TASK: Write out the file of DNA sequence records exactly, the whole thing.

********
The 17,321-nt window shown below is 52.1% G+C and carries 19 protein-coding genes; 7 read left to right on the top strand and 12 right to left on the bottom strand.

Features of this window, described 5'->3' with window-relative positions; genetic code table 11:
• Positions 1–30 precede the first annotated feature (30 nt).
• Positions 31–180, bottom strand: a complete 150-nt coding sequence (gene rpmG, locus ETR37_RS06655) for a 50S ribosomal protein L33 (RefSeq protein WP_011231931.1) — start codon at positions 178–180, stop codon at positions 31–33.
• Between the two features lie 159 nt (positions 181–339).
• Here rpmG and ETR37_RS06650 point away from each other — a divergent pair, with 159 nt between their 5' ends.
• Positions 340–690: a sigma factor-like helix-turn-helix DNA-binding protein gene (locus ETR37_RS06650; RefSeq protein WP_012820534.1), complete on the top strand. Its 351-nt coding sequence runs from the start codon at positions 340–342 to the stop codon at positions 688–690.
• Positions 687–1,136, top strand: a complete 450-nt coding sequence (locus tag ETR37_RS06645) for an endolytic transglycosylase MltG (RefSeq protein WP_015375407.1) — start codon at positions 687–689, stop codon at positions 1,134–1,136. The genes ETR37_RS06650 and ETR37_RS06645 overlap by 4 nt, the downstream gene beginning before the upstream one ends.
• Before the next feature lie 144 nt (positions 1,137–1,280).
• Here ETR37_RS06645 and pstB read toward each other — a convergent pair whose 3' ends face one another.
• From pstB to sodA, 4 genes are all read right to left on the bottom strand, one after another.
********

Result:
The 17,321-nt window shown below is 52.1% G+C and carries 19 protein-coding genes; 7 read left to right on the top strand and 12 right to left on the bottom strand.

Features of this window, described 5'->3' with window-relative positions; genetic code table 11:
• Positions 1–30 precede the first annotated feature (30 nt).
• Positions 31–180, bottom strand: a complete 150-nt coding sequence (gene rpmG, locus ETR37_RS06655) for a 50S ribosomal protein L33 (RefSeq protein WP_011231931.1) — start codon at positions 178–180, stop codon at positions 31–33.
• Between the two features lie 159 nt (positions 181–339).
• Here rpmG and ETR37_RS06650 point away from each other — a divergent pair, with 159 nt between their 5' ends.
• Positions 340–690: a sigma factor-like helix-turn-helix DNA-binding protein gene (locus ETR37_RS06650; RefSeq protein WP_012820534.1), complete on the top strand. Its 351-nt coding sequence runs from the start codon at positions 340–342 to the stop codon at positions 688–690.
• Positions 687–1,136, top strand: a complete 450-nt coding sequence (locus tag ETR37_RS06645) for an endolytic transglycosylase MltG (RefSeq protein WP_015375407.1) — start codon at positions 687–689, stop codon at positions 1,134–1,136. The genes ETR37_RS06650 and ETR37_RS06645 overlap by 4 nt, the downstream gene beginning before the upstream one ends.
• Before the next feature lie 144 nt (positions 1,137–1,280).
• Here ETR37_RS06645 and pstB read toward each other — a convergent pair whose 3' ends face one another.
• From pstB to sodA, 4 genes are all read right to left on the bottom strand, one after another.